By Jonny Hogg
BBC News, Antananarivo
The ploughshare tortoise is the rarest in the world
Conservationists are celebrating a double victory over tortoise smugglers in Madagascar.
Earlier this month, a Nigerian man was arrested with 300 tortoises and another 20 have been returned to their habitat after being seized on a neighbouring island.
But campaigners' relief might not last long. The live animal trade, particularly in reptiles, is big business.
The island's unique wildlife, which makes it so exciting for conservationists, also attracts financial interest.
The haul of 300 seized from a house after a tip-off may be the largest in the world, conservationists say.
Collectors could have netted as much as $200,000 (£100,000) for them in exotic pet markets.
"Of course I am very happy that the tortoises are still in Madagascar," says Hasina Randriamanampisoa of the Durrell Wildlife Trust.
"But on the other hand I am very frustrated because it means they are still leaving the country."
Eight of the tortoises saved were of the rarest species in the world.
Conservationists believe that only about 1,000 of these ploughshare tortoises remain.
THE PLOUGHSHARE TORTOISE
Latin name: geochelone yniphora
Called angonoka by the Malagasy
Live in clearings in woods near bamboo forests
Gets the name ploughshare because of a protruding scoop under the head
Males use the scoop to wrestle other males during courtship
They also use the scoop to turn the female over during mating
Hatchlings are 3cm long
Juveniles can take 20 years to reach sexual maturity
There are less than 1,000 left in the wild
The Durrell Wildlife Conservation Trust has bred 250 in captivity - 40 have been returned to the wild
In 1996, 73 tortoises worth $3m (£1.5m) were stolen from a breeding centre on Madagascar
They are found in a small area of north-western Madagascar, and the loss of even a small number would be devastating, conservationists say.
According to the Durrell Wildlife Conservation Trust, the ploughshare will be extinct within 10 years if they continue to disappear at the same rate.
It is a global trade. The Nigerian man, who faces up to 10 years if he is convicted, was found with three passports with three different names from three different countries.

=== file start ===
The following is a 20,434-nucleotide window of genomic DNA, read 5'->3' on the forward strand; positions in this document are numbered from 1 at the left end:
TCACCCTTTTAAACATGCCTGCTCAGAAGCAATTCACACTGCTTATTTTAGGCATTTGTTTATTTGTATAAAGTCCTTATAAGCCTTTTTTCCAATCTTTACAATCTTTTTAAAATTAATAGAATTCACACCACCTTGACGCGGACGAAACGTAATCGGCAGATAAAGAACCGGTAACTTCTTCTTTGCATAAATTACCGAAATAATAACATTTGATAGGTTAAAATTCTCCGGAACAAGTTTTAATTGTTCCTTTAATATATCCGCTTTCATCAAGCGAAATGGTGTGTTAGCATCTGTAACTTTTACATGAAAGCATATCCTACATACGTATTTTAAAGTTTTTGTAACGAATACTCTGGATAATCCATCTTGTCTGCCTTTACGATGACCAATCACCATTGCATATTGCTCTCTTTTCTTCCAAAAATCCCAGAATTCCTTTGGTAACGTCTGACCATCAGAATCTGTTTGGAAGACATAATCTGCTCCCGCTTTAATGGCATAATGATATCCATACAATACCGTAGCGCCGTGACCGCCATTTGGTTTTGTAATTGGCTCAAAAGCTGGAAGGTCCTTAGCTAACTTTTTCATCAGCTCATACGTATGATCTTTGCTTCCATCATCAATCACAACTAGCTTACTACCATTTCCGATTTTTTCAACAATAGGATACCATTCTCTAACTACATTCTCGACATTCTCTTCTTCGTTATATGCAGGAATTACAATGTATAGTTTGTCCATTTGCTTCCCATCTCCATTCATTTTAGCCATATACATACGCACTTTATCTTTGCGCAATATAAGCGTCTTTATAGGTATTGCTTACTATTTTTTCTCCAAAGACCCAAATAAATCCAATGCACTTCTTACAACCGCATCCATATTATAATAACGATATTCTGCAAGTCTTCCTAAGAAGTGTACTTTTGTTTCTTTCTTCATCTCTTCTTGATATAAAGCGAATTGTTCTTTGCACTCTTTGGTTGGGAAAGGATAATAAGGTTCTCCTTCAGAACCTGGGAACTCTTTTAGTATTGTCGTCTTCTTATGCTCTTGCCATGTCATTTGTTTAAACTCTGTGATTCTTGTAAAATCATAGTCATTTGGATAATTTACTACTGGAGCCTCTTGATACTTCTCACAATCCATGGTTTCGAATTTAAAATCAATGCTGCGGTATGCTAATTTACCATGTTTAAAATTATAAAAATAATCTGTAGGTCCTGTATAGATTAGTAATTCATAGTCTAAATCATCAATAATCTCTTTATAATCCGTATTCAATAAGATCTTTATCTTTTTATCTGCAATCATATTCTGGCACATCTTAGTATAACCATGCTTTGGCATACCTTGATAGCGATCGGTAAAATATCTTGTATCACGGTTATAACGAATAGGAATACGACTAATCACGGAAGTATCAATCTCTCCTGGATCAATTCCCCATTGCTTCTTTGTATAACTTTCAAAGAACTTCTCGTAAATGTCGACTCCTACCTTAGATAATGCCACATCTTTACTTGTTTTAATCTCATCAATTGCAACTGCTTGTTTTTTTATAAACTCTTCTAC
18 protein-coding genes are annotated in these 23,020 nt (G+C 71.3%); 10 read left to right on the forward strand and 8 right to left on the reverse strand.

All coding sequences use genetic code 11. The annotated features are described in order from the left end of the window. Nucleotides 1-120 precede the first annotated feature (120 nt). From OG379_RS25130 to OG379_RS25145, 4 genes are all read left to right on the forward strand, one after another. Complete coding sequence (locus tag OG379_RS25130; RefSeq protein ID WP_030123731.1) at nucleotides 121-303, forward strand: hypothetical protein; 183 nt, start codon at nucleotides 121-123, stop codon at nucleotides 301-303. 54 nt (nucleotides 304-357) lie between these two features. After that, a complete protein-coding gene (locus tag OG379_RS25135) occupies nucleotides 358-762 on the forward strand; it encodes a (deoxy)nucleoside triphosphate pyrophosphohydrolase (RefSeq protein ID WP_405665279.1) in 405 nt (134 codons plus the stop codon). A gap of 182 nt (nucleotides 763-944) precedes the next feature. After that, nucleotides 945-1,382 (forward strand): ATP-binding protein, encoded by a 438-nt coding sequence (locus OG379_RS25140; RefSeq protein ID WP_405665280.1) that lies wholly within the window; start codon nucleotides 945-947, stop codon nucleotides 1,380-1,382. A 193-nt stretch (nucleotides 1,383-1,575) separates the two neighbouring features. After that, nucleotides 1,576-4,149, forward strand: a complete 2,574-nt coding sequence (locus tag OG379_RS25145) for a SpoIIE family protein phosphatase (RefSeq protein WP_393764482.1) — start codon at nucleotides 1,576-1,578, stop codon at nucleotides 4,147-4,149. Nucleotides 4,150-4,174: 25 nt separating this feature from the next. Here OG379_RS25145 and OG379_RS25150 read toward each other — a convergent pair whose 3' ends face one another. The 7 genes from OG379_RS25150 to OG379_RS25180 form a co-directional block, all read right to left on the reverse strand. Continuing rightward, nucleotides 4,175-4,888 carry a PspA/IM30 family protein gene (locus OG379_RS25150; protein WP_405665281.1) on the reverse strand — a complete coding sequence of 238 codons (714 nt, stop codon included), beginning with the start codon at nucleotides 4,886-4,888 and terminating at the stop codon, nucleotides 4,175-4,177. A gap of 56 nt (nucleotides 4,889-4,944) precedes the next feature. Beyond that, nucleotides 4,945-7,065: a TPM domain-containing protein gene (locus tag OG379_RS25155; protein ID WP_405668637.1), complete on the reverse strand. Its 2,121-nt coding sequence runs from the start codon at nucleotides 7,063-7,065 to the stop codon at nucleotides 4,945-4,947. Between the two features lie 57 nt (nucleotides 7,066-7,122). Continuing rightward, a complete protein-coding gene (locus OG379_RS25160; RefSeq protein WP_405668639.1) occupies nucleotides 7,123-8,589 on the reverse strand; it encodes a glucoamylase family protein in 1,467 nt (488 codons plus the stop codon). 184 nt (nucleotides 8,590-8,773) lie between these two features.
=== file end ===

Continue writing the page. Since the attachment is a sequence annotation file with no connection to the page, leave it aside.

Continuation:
The reptiles could have been bound for rare animal markets in Bangkok, Thailand, conservationists say.
Although tortoises are protected, some species are still eaten in parts of the country, but the real risk lies from international collectors.
To buy a tortoise to eat might cost $10 (£5). To buy one as a pet might cost you $10,000 (£5,000).
"Why do people do it? If you're talking about Malagasy people they are poor, so they can easily be attracted by big bucks from the smugglers," says Mr Randriamanampisoa.
"As far as foreigners are concerned, well I can imagine, some people are so rich they just want something rare in their possession.
"It has something to do with their mind, to possess something that no-one else has."
Cat and mouse
Felicitee Rejo Fienena, who works for the government in southern Madagascar, wants more to be done to protect wildlife.
"If buyers continue to exist on the international market, then collectors will continue to exist in Madagascar," she says.
"Therefore on that point there must be really strong collaboration. On the ground here we're already on alert, we're already mobilised but we must be able to react quickly if we're to get positive results."
The game of cat and mouse between the collectors and the authorities continues.
People trying to protect the tortoises here are wary of advertising the sheer value of the trade for fear of attracting even more fortune-hunters to the island.
On the other hand, if they do not draw attention to the threat the trade causes, for certain species their desirability may lead to their extinction.